Is This What Other Women Feel Too?
June Akers Seese
Dalkey Archive Press
Katie is an isolated college student in 1954 Detroit making her way through a variety of jobs. She is having an affair with a married man. Francis is 23 years her senior with an invalid wife at home. She says of her relationship, “I stopped using the word lover; it describes noting and sounded leftover from the twenties.” Katie’s life is told through her eyes and letters between herself and Parker, her only friend.
Seese describes the uncertainty of Katie’s relationships and life in stark terms. Katie is left behind when her lover leaves for home and Parker to New York. She describes the loneliness of her relationship, “I have a brittle laugh that’s worse when I cry and I couldn't stop. That’s all. I asked him to leave and he did. I fell asleep. My dreams were filled with his narrow chest and five o’clock shadow.” Even in sleep, she can’t escape her obsessive love. Even Parker’s advice that “Francis will never get a divorce. There are other men who read books and who have a few books left over to spend on dinner out and Christmas presents” won’t keep her away from him.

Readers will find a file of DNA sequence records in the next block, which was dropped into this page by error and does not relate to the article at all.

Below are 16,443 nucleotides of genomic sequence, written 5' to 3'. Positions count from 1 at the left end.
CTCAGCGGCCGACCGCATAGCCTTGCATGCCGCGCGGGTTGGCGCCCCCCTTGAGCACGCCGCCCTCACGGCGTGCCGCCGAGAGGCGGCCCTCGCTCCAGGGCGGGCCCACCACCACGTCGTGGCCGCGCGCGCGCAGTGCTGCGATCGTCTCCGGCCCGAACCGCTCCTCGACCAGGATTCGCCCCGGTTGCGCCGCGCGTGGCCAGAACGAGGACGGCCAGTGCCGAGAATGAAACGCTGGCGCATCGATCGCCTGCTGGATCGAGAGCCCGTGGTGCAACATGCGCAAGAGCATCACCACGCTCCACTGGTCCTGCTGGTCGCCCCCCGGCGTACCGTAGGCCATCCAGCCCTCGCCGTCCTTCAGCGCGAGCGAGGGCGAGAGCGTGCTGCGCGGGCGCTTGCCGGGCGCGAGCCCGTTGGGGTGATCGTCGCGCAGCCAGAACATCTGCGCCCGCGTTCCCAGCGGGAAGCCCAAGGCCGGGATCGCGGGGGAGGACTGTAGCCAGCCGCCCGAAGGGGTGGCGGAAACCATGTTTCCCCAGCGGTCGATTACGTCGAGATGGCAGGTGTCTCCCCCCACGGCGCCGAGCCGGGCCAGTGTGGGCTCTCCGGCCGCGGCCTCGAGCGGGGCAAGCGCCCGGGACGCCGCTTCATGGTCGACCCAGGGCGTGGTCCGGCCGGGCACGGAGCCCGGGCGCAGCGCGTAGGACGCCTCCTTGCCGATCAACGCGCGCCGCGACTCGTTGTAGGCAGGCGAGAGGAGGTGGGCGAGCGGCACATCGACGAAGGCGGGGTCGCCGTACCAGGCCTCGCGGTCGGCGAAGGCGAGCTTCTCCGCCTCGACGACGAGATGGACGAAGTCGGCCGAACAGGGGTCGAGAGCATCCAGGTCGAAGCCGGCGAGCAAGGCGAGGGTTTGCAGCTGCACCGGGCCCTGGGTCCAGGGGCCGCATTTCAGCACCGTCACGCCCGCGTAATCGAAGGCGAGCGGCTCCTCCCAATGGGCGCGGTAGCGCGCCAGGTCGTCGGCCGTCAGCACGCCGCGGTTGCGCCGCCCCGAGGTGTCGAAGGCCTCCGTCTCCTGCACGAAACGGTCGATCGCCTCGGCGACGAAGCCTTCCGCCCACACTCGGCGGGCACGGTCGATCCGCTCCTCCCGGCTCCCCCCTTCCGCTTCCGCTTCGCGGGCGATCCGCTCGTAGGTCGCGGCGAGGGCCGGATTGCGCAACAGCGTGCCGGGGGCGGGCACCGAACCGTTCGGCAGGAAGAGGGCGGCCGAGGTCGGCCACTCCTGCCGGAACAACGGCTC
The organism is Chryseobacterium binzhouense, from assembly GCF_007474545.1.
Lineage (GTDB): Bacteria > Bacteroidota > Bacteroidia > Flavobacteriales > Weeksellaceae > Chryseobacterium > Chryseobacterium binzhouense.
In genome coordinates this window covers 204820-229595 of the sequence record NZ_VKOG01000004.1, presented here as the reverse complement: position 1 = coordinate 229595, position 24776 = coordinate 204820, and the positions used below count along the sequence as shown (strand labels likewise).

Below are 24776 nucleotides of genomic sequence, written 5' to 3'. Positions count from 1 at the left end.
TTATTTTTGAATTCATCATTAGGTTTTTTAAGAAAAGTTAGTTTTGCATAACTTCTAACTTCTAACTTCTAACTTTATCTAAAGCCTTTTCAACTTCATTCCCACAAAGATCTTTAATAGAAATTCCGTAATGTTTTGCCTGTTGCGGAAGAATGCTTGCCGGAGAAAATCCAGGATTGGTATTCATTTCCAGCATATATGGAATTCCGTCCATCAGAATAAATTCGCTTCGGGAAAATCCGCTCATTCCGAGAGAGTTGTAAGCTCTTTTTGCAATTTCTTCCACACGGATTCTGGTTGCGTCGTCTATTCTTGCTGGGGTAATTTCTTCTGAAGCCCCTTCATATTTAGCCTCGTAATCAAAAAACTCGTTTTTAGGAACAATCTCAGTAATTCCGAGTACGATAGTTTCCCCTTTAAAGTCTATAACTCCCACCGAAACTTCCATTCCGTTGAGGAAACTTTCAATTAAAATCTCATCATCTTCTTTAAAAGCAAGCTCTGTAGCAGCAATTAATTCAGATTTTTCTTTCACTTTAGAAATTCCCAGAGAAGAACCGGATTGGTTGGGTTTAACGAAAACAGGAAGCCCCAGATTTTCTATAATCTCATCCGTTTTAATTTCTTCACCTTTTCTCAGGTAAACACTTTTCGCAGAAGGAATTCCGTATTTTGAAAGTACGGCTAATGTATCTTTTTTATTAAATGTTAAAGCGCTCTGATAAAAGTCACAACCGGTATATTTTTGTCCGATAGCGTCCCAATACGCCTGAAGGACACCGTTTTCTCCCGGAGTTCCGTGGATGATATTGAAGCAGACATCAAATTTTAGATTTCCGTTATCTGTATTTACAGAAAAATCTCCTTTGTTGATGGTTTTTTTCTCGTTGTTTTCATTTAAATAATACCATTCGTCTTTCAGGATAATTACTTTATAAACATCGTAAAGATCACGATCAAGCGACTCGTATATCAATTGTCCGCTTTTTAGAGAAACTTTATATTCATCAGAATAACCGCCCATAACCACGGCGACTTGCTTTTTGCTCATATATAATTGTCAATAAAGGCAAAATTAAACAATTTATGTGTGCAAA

“I saw the blinds drawn in his shop that Monday and I knew something awful had happened.” With those words, Katie’s life is changed forever. The description of Katie sitting by Francis’s bedside is heartbreaking.
Set from 1954 to 1966, we see Katie evolve into an independent woman. We also meet David. Katie’s first boyfriend after Francis’s death. David is also struggling with his homosexuality and how to live an authentic life within the conventions of the 1950s. Then there is Parker, 28, walking stooped against the wind with a lot of miles on her. Even her New York job and tight prose can’t save her from the conventions of the 1950s. Through Katie’s voice, Seese creates characters deserving of compassion. They are good people making the best of difficult circumstances and always finding the will to and courage to survive.
Other books by June Akers Seese:
James Mason and the Walk-In Closet
A Nurse Can Go Anywhere and Collected Short Stories
What Waiting Really Means